The great vaccine preservative debate

Webster’s dictionary defines a preservative as “a substance added to food products or to organic solutions to prevent decomposition due to chemical change or bacterial action.” Even though most vaccines are manufactured under strict aseptic and sterile technique, preservatives have been added for decades to help prevent bacterial growth or changes in the composition of the medication during storage and use.  Preservatives are used more now in multi-dose vials, or vials that contain enough medication to provide vaccines to several people.  For the most part, vaccines are packaged in single-use containers today to help prevent the need for preservatives.

One of the most well-known preservatives is thimerosal–an additive that gained popularity for all the wrong reasons when it was “mistakenly” linked to autism in a flawed 1998 study that has since been disproven according to researchers.  Nonetheless, the FDA has moved to eliminate or drastically reduce thimerosal levels in all vaccines that could be given to children under the age of 6 years. The only vaccine that still contains thimerosal is the inactivated influenza vaccine. What’s the difference between the inactive and active forms? Inactive is typically given by injection and the active, or live form is given by nasal spray and is often called the “flumist”.

Even if thimerosal is removed from the vaccine industry, there are still plenty of other components to address. Aluminum, formaldehyde, human serum albumin (a protein), gelatin, antibioitics and yeast proteins may still be found in the suspensions.  Heavy metals like aluminum have been long debated regarding their link to Alzheimer’s and dementia along with other conditions.  The general public has been lead to believe that by removing thimerosal from circulation (for the most part) that vaccines are composed of harmless ingredients, but the secret is truly in the shelf life in this case.

Without preservatives, it would be difficult for vaccine manufacturers to make and distribute vaccines as they currently do. Some vials may sit in refrigerators for weeks or even months before use, and preventing contamination and bacterial growth is key to providing medications that are as safe as possible.  Injecting a patient with tainted, bacteria-laden vaccine could be more than dangerous–in the right circumstances, it may even be deadly.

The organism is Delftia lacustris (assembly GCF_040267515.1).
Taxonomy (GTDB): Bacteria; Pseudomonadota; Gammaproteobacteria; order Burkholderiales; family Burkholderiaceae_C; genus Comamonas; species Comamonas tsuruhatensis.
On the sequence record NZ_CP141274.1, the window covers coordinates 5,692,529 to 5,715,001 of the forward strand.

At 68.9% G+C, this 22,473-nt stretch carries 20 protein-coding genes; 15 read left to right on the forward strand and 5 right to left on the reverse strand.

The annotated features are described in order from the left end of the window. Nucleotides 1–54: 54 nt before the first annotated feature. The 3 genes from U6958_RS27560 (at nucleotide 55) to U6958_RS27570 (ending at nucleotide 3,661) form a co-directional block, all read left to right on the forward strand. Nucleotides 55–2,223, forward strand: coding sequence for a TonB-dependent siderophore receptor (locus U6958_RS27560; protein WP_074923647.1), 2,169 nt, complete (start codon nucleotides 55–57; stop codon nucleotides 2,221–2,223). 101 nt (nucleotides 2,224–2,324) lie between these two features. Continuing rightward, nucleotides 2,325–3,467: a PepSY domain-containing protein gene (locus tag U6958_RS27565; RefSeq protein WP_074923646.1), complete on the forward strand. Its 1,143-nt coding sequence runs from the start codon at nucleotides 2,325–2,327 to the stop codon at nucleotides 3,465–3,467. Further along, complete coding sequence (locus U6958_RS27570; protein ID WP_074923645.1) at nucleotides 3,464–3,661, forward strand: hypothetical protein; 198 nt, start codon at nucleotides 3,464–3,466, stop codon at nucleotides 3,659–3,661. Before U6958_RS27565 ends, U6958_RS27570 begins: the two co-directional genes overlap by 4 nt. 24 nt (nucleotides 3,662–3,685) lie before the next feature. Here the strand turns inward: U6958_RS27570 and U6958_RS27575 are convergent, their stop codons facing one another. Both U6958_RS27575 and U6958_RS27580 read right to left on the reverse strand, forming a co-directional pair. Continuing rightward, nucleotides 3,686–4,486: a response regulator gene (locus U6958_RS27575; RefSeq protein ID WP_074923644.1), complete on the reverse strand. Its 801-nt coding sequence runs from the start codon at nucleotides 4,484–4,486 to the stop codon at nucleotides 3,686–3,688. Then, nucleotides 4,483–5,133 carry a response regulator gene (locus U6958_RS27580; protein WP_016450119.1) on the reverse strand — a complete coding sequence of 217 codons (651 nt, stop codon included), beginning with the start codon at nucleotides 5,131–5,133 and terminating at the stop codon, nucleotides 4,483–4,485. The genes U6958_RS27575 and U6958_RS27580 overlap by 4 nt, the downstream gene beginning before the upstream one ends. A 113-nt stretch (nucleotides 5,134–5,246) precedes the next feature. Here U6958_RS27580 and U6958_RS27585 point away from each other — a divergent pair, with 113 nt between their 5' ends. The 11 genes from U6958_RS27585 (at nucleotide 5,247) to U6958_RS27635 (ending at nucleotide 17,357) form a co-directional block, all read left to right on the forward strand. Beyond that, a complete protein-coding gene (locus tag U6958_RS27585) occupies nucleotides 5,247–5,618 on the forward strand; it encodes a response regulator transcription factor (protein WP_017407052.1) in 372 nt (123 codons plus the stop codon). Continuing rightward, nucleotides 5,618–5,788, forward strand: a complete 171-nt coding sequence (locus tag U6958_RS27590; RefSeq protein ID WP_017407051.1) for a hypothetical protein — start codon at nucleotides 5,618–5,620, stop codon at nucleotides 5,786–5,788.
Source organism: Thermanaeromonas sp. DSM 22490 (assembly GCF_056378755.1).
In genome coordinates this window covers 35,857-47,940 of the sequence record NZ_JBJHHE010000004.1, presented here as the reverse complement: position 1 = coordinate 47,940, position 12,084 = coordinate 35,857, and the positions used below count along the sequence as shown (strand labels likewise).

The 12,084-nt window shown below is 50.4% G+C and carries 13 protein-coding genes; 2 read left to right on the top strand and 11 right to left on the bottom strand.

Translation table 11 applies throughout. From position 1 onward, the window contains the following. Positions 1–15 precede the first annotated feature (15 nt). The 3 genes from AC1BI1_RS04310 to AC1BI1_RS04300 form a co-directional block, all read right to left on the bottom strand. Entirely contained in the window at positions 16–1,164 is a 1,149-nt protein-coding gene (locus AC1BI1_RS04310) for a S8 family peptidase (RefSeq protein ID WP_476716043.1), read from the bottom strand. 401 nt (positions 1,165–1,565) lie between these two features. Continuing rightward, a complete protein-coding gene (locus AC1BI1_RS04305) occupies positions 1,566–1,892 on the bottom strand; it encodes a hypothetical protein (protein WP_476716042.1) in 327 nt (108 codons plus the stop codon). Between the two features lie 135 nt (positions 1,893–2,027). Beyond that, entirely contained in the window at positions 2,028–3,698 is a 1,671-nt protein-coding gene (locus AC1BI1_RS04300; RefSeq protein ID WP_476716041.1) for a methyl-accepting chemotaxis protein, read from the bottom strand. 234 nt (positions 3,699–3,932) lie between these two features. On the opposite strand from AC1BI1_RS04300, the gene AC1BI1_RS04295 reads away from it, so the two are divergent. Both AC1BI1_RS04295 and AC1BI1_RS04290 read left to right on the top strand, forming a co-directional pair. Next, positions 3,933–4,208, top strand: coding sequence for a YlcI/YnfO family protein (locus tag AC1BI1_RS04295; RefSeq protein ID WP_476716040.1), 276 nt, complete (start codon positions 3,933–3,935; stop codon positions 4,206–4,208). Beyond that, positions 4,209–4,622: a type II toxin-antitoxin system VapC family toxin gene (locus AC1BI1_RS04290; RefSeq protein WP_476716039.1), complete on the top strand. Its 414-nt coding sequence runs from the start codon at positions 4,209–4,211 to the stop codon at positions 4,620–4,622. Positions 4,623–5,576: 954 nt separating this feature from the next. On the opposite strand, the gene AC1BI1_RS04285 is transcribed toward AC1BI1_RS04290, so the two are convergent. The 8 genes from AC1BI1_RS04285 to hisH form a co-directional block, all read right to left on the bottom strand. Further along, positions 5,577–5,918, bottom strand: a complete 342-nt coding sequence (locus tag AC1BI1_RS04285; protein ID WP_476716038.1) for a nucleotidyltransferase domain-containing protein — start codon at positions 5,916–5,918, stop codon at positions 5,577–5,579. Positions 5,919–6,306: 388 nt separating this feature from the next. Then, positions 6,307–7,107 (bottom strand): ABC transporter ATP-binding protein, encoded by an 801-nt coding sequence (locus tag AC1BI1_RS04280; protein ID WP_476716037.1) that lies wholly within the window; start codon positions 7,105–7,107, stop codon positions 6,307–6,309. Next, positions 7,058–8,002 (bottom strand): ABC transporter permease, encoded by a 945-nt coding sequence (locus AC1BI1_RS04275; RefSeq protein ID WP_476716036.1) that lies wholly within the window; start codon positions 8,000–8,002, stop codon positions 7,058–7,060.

In some cases the preservatives work to keep the virus or bacteria from being able to reproduce to dangerous levels–levels that might make one sick instead of building immunity.  Others types of preservatives work to prevent the development of fungus inside the vials.

Before the use of preservatives, vaccines earned their dangerous reputation as children across the country died after recieving tainted doses of medication.  Most cases occured in the decades following production of vaccines–before the manufacturing process and vaccine handling process was better understood.

According to the American Academy of Pediatrics, “Parents should be reassured that quantities of mercury, aluminum and formaldehyde contained in vaccines are likely to be harmless on the basis of exposure studies in humans or experimental studies in animals.” Harmless? That’s a debate with a preservative of its own–and its sure to be around for years to come.


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